Why are CPAs always portrayed so unfavorably in the movies? Watch the film clip from "The Damned Don't Cry" and see for yourself. Imagine a sexy, hot woman (Ethel Whitehead portrayed by Joan Crawford) tramping into your office with curves out of a Rubenesque painting wearing only a slip, blowing out the match you lit for her cigarette while making bedroom eyes at you, and then leaning over your desk in an obvious boudoir pose, revealing a decolletage as low as her navel, conveying that she is ready and willing for the asking ....And in this movie, how does Martin Blankford, the CPA (played by Kent Smith), respond to this blatant seductive invitation that any normal guy would jump over high hurdles for at the risk of strangulating a hernia? He gets all flustered, averts his eyes in embarrassment like a schoolboy, picks up his number 2 lead pencil, and goes back to work. No machismo here; in fact, if anything, his behavior is downright fruity. This CPA is even more obtuse than Ray Barone with women!
Later when they go out to dinner together (she asked him, no less), she orders squab with wild rice, asparagus with Hollondaise sauce, a mixed green salad with a touch of garlic, cherry jubilee for dessert, and a double martini to start things rolling. And what does he order? A chicken salad sandwich and a cup of coffee...a 30 cent meal back then in 1950. He not only looks at the prices on the menu (a definite no-no on any first date), but announces that the price of the meal equals a half of a day's salary for him as a CPA! Now that's the way to make an impression on a beautiful, hot, sexy woman who may have been interested in him for services other than those involving taxes. Do you think he just ruined his chances of scoring with her tonight? While watching this movie, I suddenly felt embarrassed that I,too, am a CPA. It was bad enough becoming a CPA and then having friends ask me if I obtained my accounting degree from those correspondence schools that used to advertise "Be an Accountant" on the backs of matchbook covers. No wonder everyone makes fun of us.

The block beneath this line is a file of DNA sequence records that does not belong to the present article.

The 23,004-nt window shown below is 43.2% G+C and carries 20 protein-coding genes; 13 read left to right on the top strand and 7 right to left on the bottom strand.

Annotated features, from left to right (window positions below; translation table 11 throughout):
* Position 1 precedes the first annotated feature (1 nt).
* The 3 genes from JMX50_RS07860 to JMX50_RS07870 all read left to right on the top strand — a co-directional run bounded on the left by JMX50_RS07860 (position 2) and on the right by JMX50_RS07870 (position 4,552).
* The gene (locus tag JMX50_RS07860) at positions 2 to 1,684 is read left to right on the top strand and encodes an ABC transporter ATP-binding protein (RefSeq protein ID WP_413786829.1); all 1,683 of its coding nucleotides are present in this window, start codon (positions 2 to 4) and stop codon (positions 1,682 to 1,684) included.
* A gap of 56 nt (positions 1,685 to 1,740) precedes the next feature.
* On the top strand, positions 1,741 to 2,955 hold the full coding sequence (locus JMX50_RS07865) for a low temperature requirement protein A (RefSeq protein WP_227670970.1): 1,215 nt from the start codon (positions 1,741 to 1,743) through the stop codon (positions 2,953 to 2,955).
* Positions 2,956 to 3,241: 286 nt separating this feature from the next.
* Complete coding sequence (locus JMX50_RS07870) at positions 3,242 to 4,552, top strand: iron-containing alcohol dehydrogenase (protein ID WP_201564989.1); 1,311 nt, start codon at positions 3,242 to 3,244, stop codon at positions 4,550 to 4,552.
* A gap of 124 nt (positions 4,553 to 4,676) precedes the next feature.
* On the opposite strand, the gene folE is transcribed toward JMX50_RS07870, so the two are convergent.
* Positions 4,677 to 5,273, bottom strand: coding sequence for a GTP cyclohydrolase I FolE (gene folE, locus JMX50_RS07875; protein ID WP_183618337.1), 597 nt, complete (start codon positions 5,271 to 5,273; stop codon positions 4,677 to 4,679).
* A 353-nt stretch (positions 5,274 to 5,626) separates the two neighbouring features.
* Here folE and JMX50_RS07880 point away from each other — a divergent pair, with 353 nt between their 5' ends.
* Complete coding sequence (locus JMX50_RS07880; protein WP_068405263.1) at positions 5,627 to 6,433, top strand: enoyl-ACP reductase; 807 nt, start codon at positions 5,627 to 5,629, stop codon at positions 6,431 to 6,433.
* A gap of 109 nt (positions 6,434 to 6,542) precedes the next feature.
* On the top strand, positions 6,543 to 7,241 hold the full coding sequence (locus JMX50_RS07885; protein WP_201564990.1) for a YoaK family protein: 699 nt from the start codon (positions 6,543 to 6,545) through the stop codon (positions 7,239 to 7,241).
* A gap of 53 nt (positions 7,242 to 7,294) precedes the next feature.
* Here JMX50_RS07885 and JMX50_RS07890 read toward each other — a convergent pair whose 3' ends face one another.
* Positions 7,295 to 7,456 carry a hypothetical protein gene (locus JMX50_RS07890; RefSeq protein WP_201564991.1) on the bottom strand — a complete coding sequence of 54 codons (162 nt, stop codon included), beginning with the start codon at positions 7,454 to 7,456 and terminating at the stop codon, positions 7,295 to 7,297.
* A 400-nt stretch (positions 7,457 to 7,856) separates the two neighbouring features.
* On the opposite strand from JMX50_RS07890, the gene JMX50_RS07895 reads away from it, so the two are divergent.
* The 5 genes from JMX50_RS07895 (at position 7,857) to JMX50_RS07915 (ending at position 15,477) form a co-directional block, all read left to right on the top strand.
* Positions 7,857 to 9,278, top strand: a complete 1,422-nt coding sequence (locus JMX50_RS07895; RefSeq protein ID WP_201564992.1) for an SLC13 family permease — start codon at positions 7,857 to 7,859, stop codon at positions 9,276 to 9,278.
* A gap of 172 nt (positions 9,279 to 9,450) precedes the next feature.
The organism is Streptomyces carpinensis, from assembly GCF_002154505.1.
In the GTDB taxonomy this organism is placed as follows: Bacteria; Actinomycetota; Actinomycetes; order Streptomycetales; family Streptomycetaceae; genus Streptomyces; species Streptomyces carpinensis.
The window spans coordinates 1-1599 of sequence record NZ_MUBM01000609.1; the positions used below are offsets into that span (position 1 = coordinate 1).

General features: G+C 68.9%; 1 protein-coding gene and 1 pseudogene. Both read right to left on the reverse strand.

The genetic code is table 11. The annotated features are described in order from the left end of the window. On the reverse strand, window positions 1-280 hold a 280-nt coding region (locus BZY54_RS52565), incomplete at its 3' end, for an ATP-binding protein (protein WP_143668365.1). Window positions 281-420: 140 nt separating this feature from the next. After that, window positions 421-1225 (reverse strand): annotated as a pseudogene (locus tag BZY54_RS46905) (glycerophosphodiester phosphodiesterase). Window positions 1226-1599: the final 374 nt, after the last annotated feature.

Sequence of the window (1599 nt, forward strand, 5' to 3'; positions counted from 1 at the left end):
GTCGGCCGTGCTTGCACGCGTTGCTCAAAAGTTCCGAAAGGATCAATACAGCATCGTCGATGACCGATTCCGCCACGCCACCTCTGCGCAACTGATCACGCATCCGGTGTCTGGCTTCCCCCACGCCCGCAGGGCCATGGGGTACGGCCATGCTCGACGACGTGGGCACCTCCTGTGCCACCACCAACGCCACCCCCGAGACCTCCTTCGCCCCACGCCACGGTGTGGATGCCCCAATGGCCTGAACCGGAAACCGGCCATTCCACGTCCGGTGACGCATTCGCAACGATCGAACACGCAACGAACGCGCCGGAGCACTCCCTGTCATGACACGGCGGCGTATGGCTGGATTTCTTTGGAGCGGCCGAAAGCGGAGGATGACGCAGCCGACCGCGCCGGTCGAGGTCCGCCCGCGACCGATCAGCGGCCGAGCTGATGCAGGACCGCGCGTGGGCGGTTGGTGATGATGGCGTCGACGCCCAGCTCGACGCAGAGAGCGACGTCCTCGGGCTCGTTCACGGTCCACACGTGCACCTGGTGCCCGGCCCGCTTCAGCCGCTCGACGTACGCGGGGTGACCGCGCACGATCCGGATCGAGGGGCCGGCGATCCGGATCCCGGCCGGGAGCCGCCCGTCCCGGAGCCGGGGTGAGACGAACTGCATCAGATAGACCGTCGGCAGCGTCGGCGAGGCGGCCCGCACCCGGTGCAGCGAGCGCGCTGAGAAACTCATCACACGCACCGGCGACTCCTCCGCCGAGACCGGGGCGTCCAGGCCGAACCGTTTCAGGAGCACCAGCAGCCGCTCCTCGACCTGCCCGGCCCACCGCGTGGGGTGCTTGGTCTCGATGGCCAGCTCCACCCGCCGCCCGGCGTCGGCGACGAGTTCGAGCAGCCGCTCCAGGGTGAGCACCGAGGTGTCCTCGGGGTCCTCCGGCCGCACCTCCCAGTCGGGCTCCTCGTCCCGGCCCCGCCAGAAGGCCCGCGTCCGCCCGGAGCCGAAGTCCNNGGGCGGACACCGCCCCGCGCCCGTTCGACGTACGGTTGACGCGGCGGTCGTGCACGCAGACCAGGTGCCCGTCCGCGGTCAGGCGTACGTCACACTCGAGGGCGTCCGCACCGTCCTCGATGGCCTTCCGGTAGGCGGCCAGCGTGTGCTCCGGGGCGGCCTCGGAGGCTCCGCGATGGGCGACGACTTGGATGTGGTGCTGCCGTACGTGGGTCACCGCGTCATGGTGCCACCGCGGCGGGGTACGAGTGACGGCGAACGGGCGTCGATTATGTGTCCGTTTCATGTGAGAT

But this is not the only movie portraying CPAs as "strange". What about the film, "The Producers"? Gene Wilder plays a mousy CPA named Leo Bloom, who is auditing the books of Max Bialystock (played by Zero Mostel), a really normal guy who loves and appreciates life and women: recall the secretary he hires later on in the movie. In complete contrast, Bloom is portrayed as a pitiful creature, a very nervous accountant, prone to panic attacks, who keeps a security blanket to calm himself, like Linus of the comic strip, Peanuts. In Peanuts, Linus comes off as cute, since he's a child; Bloom, on the other hand, appears as a certifiable nut case since he is an adult and it is no longer cute to carry a blanket around all of the time.
Don't you just hate all of these negative stereotypes of CPAs?! Are we all this mousy and fruity with women? Do we all appear as maladjusted nerds to the public at large, unworthy of the respect bestowed upon other professionals, like attorneys and doctors? The media seems to think so. Truth may be stranger than fiction; however, fiction may just be the truth in this case. Don't believe it? Try this the next time you go to the office (I say the office, because we never go to watering holes like normal business people): ask an attractive woman how CPAs appear to women, but first require her to be candid and truthful, assuring her that you won't fire her if you are her superior. LOL! Be prepared for a reality check.
For all of those movie buffs, "The Damned Don't Cry" is based on the story of Virginia Hill, Bugsy Siegel's femme fatale. Like the film's Ethel Whitehead, Hill worked as a sideshow dancer before hooking up with an accountant with mob connections, Joey Epstein. This led to an affair with New York gangster Joe Adonis before moving to the West Coast and meeting mobster Bugsy Siegel. Jerome Weidman was hired to write the script, but when he produced a 300 page screenplay, long enough for three films, it was compressed by the director and another writer, resulting in a less faithful portrayal of the events upon which the story is based. But if you are a fan of the film noir genre and of Joan Crawford, you will want to see this trashy film about a trashy tramp becoming a classy tramp.
By the way, I love the way Joan Crawford exclaims, "He's a CPA!" Apparently, not many knew what the acronym CPA meant back in 1950. It's hilarious watching a number of characters in the film pretending that they do know when, in fact, they haven't a clue. I guess CPAs have come a long way since those days when correspondence schools were advertising "Be an Accountant" on matchbook covers!
This article is provided for informational purposes and is not intended to be construed as legal, accounting, or other professional advice. For further information, please consult appropriate professional advice from your attorney and certified public accountant.
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